In summary, high-volume, community-wide ascertainment of SARS-CoV-2 prevalence by PCR and antibody testing was feasible and could be performed successfully when conducted in a community-led, drive-through model, with minimal start up time. This operational model may be generalizable to those conducting any sort of high-throughput testing for SARS-CoV-2, regardless of sampling methodology.
Availability of data and materials
Most materials generated as part of this study are included in this published article. The corresponding author welcomes email requests for additional materials, if this would be helpful.
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We would like to acknowledge Andrew Kobylinkski for contributing his considerable technical expertise to this project.
This work was primarily supported by the Bolinas Community Land Trust. Additional sources of support included funding from the Chan Zuckerberg Biohub Investigator program (BG) and the National Institutes of Health grant 5T32AI007641-17 (AA).
Ethics approval and consent to participate
The aforementioned procedures were submitted to the University of California San Francisco institutional review board for approval, and the study was deemed public health surveillance not requiring IRB oversight [IRB number 20-30636].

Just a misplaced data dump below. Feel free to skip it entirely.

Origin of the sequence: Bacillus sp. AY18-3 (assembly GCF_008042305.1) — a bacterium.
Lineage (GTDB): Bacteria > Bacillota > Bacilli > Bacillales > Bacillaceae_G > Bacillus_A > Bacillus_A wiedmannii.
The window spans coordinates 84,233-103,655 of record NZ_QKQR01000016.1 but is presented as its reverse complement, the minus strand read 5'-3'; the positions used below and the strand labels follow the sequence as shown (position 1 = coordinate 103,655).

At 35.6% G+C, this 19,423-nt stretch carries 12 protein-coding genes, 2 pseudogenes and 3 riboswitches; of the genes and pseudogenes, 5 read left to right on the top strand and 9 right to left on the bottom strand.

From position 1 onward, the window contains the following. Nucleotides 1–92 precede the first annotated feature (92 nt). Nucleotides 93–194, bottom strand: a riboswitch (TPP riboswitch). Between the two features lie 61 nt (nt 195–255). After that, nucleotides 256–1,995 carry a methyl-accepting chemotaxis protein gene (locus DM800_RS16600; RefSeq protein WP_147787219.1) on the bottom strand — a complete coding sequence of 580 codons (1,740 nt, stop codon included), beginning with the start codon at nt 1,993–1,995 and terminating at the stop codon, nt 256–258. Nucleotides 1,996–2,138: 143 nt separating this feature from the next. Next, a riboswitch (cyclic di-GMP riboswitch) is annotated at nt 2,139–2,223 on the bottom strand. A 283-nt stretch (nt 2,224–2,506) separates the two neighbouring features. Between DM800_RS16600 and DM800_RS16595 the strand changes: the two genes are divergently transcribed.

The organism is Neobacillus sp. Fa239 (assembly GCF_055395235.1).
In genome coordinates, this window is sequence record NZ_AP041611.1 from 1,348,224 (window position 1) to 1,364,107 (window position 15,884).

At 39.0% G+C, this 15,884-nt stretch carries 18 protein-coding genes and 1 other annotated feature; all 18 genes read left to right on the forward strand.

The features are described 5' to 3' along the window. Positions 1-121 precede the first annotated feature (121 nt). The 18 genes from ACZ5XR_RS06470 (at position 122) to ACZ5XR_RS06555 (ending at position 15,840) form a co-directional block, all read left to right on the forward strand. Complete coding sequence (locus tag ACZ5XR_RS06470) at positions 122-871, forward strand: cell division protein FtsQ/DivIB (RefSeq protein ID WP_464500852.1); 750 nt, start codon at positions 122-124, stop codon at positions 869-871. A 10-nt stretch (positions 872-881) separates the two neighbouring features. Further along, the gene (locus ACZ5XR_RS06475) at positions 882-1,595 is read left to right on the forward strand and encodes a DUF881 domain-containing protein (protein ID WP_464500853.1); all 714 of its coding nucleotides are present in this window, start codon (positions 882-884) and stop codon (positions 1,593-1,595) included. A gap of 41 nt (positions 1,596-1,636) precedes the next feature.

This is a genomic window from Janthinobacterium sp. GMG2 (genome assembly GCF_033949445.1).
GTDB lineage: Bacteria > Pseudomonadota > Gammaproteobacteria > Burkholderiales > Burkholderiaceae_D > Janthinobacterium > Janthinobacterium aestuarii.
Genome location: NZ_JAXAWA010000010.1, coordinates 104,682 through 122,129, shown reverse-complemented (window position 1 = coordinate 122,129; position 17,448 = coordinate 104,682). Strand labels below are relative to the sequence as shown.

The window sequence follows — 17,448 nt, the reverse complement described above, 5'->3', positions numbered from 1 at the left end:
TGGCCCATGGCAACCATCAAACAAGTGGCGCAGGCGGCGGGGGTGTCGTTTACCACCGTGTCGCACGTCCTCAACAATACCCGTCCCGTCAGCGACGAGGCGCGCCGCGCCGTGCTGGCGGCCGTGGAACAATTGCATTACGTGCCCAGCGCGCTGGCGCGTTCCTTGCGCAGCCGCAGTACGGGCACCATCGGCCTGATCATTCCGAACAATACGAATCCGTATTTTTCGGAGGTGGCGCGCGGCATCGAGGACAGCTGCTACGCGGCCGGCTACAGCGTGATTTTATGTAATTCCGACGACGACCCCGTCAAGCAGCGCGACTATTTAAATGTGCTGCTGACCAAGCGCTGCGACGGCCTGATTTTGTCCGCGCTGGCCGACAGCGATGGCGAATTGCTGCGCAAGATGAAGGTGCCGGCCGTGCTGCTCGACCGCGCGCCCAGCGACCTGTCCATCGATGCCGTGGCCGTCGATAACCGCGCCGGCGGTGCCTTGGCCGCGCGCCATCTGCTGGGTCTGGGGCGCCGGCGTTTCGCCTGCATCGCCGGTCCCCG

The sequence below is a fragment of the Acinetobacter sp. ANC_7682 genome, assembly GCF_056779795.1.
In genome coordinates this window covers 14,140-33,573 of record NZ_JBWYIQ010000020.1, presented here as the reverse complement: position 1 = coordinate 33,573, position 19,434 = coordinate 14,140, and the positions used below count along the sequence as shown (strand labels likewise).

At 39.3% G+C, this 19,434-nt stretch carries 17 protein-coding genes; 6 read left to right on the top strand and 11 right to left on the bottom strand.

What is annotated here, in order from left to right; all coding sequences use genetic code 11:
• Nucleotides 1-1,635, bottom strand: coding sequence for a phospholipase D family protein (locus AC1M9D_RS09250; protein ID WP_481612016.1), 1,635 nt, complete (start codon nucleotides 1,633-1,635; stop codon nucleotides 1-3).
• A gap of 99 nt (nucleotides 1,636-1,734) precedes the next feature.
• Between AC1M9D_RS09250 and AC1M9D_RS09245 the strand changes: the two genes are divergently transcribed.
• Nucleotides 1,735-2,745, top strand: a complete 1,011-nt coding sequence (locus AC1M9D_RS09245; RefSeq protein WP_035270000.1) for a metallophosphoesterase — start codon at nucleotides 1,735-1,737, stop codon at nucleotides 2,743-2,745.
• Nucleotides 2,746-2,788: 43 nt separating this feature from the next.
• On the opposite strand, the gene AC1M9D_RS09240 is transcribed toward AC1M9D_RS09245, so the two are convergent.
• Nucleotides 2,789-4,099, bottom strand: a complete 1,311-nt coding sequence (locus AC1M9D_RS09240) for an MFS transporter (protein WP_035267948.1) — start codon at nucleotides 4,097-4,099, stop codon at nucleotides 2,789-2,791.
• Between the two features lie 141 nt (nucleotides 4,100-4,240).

Consent for publication
None of the authors have potential conflicts of interest or competing interests to disclose.
Springer Nature remains neutral with regard to jurisdictional claims in published maps and institutional affiliations.
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Appa, A., Chamie, G., Sawyer, A. et al. SARS-CoV-2 PCR and antibody testing for an entire rural community: methods and feasibility of high-throughput testing procedures. Arch Public Health 79, 125 (2021). https://doi.org/10.1186/s13690-021-00647-8
- COVID-19 diagnostic testing
- Rural Population
- Feasability Studies